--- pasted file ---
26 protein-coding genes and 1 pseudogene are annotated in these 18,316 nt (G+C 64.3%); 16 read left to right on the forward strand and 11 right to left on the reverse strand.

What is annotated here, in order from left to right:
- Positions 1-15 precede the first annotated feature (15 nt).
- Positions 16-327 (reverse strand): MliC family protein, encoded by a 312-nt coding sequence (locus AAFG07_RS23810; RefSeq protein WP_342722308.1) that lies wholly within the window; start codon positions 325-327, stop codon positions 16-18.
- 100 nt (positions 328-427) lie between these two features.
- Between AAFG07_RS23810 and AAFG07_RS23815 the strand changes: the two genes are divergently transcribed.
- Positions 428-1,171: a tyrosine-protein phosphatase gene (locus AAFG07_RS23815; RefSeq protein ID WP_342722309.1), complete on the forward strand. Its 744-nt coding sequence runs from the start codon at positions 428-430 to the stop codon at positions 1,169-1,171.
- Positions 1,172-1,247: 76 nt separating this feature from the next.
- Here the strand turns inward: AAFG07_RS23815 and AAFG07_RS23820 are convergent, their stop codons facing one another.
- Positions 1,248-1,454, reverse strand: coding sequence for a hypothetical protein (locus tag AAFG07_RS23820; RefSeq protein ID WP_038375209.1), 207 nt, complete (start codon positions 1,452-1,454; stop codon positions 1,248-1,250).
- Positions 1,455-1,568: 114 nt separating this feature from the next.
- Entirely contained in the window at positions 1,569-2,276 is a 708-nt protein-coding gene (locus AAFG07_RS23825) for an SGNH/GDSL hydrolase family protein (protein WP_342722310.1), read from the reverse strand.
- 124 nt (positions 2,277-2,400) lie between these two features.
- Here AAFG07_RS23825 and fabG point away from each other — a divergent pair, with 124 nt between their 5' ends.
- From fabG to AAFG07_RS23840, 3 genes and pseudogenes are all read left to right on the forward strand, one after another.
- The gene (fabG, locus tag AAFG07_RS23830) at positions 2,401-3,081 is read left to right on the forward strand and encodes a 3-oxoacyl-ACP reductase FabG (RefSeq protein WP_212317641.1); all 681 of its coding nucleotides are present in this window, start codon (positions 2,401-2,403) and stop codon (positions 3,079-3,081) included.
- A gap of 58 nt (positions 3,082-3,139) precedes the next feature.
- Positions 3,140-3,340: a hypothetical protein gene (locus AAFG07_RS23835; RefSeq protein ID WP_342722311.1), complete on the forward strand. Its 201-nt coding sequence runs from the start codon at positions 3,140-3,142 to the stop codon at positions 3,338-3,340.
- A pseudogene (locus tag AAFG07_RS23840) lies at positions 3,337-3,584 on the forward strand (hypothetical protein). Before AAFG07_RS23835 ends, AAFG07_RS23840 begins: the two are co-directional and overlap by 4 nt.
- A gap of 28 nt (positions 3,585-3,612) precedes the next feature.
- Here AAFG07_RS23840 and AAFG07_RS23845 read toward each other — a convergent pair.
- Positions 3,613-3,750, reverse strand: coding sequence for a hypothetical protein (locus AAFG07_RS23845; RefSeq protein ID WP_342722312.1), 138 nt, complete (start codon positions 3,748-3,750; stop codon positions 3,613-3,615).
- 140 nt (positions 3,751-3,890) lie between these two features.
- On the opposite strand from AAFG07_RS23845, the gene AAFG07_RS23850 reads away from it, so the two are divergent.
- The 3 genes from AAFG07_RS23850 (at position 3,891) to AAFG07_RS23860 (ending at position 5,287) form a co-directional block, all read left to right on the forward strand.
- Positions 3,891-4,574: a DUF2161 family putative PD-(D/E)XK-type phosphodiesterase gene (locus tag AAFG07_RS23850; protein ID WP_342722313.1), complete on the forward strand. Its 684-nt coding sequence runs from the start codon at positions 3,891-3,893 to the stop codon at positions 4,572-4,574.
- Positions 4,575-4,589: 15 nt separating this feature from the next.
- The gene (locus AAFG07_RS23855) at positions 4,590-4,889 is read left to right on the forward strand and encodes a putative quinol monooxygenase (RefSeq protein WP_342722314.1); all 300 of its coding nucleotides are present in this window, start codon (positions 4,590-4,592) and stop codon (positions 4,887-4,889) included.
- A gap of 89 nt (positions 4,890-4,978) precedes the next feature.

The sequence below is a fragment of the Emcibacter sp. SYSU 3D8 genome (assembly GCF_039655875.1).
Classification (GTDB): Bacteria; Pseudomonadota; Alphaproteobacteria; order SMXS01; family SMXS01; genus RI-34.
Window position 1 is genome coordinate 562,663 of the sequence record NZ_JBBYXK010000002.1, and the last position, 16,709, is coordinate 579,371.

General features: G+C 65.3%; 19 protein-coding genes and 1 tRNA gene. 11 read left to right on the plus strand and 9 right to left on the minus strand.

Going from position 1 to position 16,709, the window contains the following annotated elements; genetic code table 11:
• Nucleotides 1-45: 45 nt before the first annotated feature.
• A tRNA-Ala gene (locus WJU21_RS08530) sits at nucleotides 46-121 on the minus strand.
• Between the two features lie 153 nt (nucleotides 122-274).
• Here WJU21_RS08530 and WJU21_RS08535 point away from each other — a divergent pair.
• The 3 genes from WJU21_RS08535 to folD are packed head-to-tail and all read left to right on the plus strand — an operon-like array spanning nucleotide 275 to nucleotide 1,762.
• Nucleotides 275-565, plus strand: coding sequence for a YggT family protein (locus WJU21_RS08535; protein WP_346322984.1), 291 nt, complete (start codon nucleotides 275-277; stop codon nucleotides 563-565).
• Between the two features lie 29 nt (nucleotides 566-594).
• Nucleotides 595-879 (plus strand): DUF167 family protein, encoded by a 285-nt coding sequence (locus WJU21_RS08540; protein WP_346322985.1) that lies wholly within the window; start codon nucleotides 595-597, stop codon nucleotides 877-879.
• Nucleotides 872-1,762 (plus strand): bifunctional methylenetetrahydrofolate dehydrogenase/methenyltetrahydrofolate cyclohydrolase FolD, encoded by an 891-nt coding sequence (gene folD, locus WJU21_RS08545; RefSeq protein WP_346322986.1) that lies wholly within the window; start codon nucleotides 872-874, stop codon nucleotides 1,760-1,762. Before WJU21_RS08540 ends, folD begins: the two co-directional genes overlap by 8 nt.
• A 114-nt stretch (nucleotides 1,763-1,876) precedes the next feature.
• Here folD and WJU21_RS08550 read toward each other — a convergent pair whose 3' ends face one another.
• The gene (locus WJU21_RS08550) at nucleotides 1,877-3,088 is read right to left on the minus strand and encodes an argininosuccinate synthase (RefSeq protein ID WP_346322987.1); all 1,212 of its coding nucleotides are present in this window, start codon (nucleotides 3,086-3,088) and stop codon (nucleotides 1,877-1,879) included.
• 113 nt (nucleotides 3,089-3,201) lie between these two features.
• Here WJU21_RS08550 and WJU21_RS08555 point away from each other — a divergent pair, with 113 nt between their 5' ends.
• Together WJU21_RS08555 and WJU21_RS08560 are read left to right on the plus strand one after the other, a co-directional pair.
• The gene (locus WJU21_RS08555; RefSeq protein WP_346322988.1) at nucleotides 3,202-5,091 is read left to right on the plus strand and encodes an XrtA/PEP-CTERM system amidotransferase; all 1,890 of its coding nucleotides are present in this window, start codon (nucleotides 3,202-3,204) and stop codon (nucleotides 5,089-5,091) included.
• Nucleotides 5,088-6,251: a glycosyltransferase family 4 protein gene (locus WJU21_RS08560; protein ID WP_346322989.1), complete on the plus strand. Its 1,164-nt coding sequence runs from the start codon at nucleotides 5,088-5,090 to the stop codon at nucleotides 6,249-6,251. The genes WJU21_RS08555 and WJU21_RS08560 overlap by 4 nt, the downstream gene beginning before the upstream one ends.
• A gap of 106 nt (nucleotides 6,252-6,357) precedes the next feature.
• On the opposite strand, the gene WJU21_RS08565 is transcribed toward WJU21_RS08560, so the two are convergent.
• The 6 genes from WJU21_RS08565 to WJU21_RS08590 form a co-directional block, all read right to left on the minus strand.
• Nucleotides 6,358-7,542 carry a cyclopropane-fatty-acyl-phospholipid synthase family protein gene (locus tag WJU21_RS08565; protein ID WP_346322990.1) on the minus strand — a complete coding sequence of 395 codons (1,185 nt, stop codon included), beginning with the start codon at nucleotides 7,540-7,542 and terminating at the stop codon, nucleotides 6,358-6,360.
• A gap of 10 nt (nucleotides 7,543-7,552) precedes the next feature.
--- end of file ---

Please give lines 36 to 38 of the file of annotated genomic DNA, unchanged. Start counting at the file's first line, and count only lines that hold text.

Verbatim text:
• A tRNA-Ala gene (locus WJU21_RS08530) sits at nucleotides 46-121 on the minus strand.
• Between the two features lie 153 nt (nucleotides 122-274).
• Here WJU21_RS08530 and WJU21_RS08535 point away from each other — a divergent pair.